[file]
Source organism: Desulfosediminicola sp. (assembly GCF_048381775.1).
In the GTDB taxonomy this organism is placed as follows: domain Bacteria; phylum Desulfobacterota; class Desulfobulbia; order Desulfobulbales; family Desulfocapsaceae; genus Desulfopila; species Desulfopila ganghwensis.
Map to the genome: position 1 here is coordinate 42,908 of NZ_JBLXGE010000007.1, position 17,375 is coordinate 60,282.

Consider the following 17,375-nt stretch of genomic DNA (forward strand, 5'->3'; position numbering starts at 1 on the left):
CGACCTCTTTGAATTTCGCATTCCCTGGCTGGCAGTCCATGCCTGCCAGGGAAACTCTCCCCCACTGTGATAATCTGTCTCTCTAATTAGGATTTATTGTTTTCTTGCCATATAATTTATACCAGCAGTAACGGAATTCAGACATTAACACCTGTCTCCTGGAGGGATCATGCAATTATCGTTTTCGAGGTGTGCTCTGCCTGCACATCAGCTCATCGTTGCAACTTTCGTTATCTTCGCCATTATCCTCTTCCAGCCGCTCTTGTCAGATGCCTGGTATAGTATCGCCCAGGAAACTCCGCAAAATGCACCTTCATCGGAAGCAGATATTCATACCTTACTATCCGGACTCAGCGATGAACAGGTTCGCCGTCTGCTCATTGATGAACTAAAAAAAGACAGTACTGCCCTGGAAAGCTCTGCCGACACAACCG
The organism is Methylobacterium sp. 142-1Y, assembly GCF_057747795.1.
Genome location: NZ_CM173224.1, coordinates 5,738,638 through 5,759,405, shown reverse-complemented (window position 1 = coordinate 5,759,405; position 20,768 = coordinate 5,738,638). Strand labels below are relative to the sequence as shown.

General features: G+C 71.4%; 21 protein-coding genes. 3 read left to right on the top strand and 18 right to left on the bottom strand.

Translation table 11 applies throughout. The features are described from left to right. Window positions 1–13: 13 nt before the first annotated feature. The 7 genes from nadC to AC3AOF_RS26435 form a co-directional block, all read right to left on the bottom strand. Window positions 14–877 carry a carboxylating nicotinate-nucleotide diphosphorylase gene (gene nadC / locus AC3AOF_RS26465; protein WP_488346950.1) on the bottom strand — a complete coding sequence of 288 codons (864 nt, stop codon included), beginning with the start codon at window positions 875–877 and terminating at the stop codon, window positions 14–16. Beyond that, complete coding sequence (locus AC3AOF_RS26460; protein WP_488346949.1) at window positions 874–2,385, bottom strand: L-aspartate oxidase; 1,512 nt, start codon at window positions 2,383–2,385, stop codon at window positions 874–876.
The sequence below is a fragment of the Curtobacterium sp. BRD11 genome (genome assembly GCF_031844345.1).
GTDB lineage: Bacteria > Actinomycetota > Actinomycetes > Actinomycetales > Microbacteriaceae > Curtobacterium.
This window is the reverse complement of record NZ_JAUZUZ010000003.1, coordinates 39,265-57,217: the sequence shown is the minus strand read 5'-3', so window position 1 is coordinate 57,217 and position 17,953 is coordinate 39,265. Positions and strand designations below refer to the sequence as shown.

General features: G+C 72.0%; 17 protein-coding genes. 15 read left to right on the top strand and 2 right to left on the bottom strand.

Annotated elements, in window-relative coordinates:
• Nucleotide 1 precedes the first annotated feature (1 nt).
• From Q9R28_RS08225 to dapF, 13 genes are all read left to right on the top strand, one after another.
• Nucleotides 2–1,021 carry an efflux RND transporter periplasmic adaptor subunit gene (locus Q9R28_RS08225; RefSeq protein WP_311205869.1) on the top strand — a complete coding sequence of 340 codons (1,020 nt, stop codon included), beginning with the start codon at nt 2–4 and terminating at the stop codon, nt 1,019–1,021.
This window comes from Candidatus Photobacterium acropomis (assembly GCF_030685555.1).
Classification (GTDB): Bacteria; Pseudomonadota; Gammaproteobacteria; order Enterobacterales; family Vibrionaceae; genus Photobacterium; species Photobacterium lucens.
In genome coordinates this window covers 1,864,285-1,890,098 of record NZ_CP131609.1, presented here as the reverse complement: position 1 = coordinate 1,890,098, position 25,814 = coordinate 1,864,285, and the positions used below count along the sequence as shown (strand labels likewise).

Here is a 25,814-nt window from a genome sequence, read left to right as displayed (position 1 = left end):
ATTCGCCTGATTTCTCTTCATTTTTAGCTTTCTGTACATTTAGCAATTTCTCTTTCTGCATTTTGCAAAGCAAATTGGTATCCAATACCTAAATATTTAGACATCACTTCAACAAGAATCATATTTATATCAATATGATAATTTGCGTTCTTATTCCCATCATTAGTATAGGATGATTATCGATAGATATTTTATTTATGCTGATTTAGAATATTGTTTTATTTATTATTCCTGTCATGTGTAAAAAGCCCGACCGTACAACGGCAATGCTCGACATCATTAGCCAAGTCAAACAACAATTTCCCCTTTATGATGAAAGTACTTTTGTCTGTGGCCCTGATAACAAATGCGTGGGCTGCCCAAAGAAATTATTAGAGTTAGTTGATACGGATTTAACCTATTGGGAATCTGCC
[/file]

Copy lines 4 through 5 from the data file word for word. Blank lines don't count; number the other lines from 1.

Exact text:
Consider the following 17,375-nt stretch of genomic DNA (forward strand, 5'->3'; position numbering starts at 1 on the left):
CGACCTCTTTGAATTTCGCATTCCCTGGCTGGCAGTCCATGCCTGCCAGGGAAACTCTCCCCCACTGTGATAATCTGTCTCTCTAATTAGGATTTATTGTTTTCTTGCCATATAATTTATACCAGCAGTAACGGAATTCAGACATTAACACCTGTCTCCTGGAGGGATCATGCAATTATCGTTTTCGAGGTGTGCTCTGCCTGCACATCAGCTCATCGTTGCAACTTTCGTTATCTTCGCCATTATCCTCTTCCAGCCGCTCTTGTCAGATGCCTGGTATAGTATCGCCCAGGAAACTCCGCAAAATGCACCTTCATCGGAAGCAGATATTCATACCTTACTATCCGGACTCAGCGATGAACAGGTTCGCCGTCTGCTCATTGATGAACTAAAAAAAGACAGTACTGCCCTGGAAAGCTCTGCCGACACAACCG